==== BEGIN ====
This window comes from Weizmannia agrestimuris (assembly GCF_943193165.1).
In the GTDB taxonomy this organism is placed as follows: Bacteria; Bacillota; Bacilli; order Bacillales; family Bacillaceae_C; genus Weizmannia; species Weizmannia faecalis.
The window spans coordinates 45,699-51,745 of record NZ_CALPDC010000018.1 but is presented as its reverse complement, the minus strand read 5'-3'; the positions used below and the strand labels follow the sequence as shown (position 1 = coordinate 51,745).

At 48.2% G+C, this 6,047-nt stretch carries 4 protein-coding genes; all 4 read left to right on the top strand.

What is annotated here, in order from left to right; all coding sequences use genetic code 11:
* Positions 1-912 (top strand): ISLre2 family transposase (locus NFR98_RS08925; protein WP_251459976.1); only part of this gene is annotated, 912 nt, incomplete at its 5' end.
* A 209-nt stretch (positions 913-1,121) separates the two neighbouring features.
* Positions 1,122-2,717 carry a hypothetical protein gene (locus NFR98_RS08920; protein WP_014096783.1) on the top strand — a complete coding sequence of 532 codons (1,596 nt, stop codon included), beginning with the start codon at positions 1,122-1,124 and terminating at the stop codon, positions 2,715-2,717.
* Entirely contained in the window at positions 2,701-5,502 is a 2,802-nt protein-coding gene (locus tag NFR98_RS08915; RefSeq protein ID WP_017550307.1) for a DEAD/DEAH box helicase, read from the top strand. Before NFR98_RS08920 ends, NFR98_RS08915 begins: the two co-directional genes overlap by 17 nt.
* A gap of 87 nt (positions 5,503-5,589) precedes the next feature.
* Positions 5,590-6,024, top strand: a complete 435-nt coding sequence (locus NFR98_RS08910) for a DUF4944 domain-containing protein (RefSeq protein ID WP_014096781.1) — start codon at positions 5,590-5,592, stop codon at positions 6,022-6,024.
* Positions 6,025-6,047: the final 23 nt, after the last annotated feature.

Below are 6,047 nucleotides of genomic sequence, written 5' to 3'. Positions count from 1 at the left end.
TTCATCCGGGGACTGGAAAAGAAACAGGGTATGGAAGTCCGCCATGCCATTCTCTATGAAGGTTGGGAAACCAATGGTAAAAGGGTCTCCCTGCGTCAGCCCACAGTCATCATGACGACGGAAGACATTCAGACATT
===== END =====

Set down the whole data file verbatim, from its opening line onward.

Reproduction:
This window comes from Weizmannia agrestimuris (assembly GCF_943193165.1).
In the GTDB taxonomy this organism is placed as follows: Bacteria; Bacillota; Bacilli; order Bacillales; family Bacillaceae_C; genus Weizmannia; species Weizmannia faecalis.
The window spans coordinates 45,699-51,745 of record NZ_CALPDC010000018.1 but is presented as its reverse complement, the minus strand read 5'-3'; the positions used below and the strand labels follow the sequence as shown (position 1 = coordinate 51,745).

At 48.2% G+C, this 6,047-nt stretch carries 4 protein-coding genes; all 4 read left to right on the top strand.

What is annotated here, in order from left to right; all coding sequences use genetic code 11:
* Positions 1-912 (top strand): ISLre2 family transposase (locus NFR98_RS08925; protein WP_251459976.1); only part of this gene is annotated, 912 nt, incomplete at its 5' end.
* A 209-nt stretch (positions 913-1,121) separates the two neighbouring features.
* Positions 1,122-2,717 carry a hypothetical protein gene (locus NFR98_RS08920; protein WP_014096783.1) on the top strand — a complete coding sequence of 532 codons (1,596 nt, stop codon included), beginning with the start codon at positions 1,122-1,124 and terminating at the stop codon, positions 2,715-2,717.
* Entirely contained in the window at positions 2,701-5,502 is a 2,802-nt protein-coding gene (locus tag NFR98_RS08915; RefSeq protein ID WP_017550307.1) for a DEAD/DEAH box helicase, read from the top strand. Before NFR98_RS08920 ends, NFR98_RS08915 begins: the two co-directional genes overlap by 17 nt.
* A gap of 87 nt (positions 5,503-5,589) precedes the next feature.
* Positions 5,590-6,024, top strand: a complete 435-nt coding sequence (locus NFR98_RS08910) for a DUF4944 domain-containing protein (RefSeq protein ID WP_014096781.1) — start codon at positions 5,590-5,592, stop codon at positions 6,022-6,024.
* Positions 6,025-6,047: the final 23 nt, after the last annotated feature.

Below are 6,047 nucleotides of genomic sequence, written 5' to 3'. Positions count from 1 at the left end.
TTCATCCGGGGACTGGAAAAGAAACAGGGTATGGAAGTCCGCCATGCCATTCTCTATGAAGGTTGGGAAACCAATGGTAAAAGGGTCTCCCTGCGTCAGCCCACAGTCATCATGACGACGGAAGACATTCAGACATT